Wednesday, November 25, 2009


About Eggplant
You've probably seen eggplants at your local supermarket. With their shiny purple skin, rather large shape and unique size, they're hard to miss. You may have even eaten them as a side dish or in a hearty stew. Many people mistakenly believe the eggplant to be a vegetable, mostly because it's treated and prepared that way in most of the world. Technically, the eggplant is a fruit and belongs to the berry family. It can be used in many different recipes and comes in a variety of colors and sizes, depending on where it is grown.

Eggplant History
The eggplant is native to Southeast Asia and India, and has been eaten there for thousands of years. The first written mention of this plant comes from a Chinese book on agriculture dating from the sixth century. It likely wasn't introduced to the western world until the 15th century, when people began to use it as a vegetable when cooking. Today, China and India produce the majority of the world's supply of eggplants, which are shipped worldwide.

Eggplant Selection
Today, eggplants (called aubergine in France) come in all shapes, from small, round fruits (about two inches in diameter) to the popular large oblong Black Beauty variety, which can range up to 12 inches long. A newer variety (called Japanese eggplant) is long and thin, resembling zucchini, and has fewer seeds. (The seeds are edible in all varieties.)

Eggplant colors range from white to lavender to dark purplish-black as well as pale green, yellow, and reddish. There are even some striped varieties. Various eggplant varieties may be used interchangably in most recipes, unless the skin color is a specific visual factor in the dish.

Although available year-round, prime time for eggplant is August and September in the United States. Look for eggplants with smooth, shiny skin, heavy for their size, and having no blemishes, tan patches, or bruises. Wrinkled, loose skin is an indication of age, and the fruit will be more bitter. Smaller eggplants have fewer seeds, thinner skin, and tend to be sweeter, more tender, and less bitter.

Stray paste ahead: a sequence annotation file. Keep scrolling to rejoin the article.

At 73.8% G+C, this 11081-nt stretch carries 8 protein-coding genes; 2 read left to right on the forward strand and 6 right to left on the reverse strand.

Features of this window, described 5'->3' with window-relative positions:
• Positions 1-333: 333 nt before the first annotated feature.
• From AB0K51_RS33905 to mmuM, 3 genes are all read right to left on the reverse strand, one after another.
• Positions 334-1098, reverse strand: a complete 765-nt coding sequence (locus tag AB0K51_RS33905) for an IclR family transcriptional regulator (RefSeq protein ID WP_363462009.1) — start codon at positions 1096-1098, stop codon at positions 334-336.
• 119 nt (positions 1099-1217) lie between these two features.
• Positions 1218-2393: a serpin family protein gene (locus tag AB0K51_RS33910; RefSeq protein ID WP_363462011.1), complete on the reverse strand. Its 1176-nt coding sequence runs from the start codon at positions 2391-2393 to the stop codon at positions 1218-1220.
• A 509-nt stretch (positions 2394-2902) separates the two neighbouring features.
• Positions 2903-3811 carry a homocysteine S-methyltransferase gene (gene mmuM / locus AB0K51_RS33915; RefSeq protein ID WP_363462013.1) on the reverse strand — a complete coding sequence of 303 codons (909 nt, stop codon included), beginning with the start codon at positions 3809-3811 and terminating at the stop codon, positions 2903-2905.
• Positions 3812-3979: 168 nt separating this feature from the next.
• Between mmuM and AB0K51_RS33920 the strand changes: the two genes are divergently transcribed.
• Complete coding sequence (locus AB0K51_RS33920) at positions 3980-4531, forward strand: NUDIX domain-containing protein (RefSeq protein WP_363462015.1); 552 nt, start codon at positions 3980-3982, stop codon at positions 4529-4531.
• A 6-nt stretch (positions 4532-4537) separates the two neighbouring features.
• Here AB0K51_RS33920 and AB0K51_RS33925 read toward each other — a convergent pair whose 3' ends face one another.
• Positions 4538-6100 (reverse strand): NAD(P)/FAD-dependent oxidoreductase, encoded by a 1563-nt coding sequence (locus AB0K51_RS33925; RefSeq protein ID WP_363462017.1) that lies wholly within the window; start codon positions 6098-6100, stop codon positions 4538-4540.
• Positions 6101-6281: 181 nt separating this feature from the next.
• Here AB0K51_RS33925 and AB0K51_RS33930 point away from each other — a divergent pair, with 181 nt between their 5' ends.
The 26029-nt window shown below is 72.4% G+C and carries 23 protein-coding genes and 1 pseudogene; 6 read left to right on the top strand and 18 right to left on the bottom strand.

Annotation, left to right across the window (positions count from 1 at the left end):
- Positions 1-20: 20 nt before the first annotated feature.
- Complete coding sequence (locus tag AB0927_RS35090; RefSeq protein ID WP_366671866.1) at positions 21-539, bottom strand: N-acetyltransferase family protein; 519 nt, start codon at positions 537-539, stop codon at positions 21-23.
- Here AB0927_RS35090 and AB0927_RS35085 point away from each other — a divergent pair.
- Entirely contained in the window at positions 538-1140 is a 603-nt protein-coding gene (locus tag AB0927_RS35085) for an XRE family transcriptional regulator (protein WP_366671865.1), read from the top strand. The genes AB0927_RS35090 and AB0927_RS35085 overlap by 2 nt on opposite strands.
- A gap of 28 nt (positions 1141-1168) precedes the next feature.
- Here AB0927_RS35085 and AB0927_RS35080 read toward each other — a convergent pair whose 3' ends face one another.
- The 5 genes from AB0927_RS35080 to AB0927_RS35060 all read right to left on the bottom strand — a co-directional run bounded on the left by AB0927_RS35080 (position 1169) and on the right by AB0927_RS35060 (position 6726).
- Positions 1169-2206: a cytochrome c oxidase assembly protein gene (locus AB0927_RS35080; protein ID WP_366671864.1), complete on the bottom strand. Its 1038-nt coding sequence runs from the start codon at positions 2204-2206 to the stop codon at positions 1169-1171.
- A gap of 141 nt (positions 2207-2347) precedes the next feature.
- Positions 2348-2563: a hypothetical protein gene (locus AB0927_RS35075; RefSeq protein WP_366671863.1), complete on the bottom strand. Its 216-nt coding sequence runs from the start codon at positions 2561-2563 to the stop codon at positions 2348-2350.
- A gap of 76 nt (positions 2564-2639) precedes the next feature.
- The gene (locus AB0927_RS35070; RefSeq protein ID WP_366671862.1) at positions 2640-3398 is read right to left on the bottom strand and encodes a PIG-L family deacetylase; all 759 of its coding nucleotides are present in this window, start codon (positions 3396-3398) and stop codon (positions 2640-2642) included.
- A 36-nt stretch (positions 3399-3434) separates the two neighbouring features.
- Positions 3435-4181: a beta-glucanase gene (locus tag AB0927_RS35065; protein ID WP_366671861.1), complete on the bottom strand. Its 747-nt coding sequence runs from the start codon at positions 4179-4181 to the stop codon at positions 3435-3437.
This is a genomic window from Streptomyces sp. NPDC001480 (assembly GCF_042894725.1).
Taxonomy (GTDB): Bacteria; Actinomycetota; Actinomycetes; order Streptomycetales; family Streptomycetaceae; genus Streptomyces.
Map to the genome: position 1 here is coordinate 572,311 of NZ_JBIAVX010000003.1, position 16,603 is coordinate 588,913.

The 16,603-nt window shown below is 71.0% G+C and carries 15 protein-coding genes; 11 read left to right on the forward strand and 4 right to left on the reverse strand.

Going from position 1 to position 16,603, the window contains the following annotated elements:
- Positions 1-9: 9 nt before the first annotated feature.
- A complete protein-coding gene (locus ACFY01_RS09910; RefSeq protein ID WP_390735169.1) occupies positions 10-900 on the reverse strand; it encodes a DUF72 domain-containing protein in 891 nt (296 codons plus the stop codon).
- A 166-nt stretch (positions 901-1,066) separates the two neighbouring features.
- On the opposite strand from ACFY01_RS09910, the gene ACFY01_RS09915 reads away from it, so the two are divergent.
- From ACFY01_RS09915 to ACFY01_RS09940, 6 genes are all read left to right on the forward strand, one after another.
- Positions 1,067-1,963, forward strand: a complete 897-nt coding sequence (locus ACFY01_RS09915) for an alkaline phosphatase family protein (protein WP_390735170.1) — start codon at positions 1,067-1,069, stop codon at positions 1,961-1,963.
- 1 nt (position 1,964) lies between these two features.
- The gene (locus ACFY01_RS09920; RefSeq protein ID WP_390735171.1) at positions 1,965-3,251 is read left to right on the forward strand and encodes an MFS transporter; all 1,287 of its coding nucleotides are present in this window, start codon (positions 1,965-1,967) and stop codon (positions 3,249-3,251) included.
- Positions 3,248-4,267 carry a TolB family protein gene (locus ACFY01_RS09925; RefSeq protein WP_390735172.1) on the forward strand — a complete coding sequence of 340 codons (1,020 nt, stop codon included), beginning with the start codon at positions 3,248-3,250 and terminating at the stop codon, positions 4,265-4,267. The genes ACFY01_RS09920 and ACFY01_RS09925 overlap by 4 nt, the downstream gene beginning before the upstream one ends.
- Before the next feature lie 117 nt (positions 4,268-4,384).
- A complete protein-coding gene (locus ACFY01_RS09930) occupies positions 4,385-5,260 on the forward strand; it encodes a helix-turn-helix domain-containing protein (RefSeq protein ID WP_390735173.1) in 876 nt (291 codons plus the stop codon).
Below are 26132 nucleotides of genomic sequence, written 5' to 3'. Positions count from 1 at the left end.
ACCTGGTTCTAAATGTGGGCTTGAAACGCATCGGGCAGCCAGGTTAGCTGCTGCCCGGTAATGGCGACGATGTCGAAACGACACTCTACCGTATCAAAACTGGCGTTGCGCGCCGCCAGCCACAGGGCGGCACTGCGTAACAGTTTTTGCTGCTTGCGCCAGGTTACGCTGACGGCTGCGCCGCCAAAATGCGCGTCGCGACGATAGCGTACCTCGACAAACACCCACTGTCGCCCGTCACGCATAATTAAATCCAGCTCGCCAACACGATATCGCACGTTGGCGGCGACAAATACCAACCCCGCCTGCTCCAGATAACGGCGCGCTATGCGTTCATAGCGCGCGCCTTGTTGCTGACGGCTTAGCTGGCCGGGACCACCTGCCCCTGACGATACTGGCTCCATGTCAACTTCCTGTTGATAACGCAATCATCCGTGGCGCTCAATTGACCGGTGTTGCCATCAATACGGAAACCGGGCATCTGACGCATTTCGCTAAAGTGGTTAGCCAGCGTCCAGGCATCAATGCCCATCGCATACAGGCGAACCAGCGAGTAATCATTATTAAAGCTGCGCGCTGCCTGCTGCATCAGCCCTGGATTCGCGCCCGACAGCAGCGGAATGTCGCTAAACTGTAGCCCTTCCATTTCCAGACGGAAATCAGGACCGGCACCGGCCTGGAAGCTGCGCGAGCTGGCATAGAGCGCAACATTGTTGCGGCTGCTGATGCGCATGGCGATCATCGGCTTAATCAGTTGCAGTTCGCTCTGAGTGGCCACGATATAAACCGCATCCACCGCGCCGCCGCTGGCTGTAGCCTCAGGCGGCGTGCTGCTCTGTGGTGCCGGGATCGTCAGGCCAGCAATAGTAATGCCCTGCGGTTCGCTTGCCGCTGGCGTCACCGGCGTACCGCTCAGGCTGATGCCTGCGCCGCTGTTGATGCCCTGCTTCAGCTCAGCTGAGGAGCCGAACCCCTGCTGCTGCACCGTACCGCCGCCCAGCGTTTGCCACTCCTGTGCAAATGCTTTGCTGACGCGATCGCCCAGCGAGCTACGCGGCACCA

Press your finger lightly against the skin. If it leaves a light imprint, it is ripe. If it is too soft, it is too old and will be bitter. Looking for less seeds? Check the blossom end of the fruit. A larger scar generally means fewer seeds.

Eggplant Storage
Eggplant is quite perishable and will not store long. Depending on the freshness factor of the eggplant at the time of purchase, it may be refrigerated for up to 4 days (up to 7 days if you pick right from the garden). However, it is best to use them as soon as possible, preferably within a day.

Handle eggplants gingerly, as they bruise easily. If you purchase them wrapped in plastic wrap, remove the wrapper, wrap in a paper towel, and place in a perforated plastic bag before storing in the refrigerator vegetable bin. Do not store raw eggplant at temperatures less than 50 degrees F (10 degrees C).

Cooked eggplant may be refrigerated up to 3 days (it will get mushy when reheated) or frozen up to 6 months in puree form (add a little lemon juice to discourage discoloration). It holds up fairly well in chunks in soups and stews when thawed in the refrigerator, but not as chunks on its own.

Eggplant Cooking Tips
  • Eggplant may be steamed, fried, baked, sauteed, boiled, microwaved, stir-fried or stuffed. They are eaten as an appetizer, main dish or as part of a melange of vegetables.
  • Eggplant skin is edible. However, some find it bitter, thus some recipes require peeling.
  • The flesh is very sponge-like and will soak up juices and oils. Coat slices with flour, beaten egg, and bread crumbs to avoid soaking up too much oil. Let breaded patties dry for half an hour in the refrigerator before frying.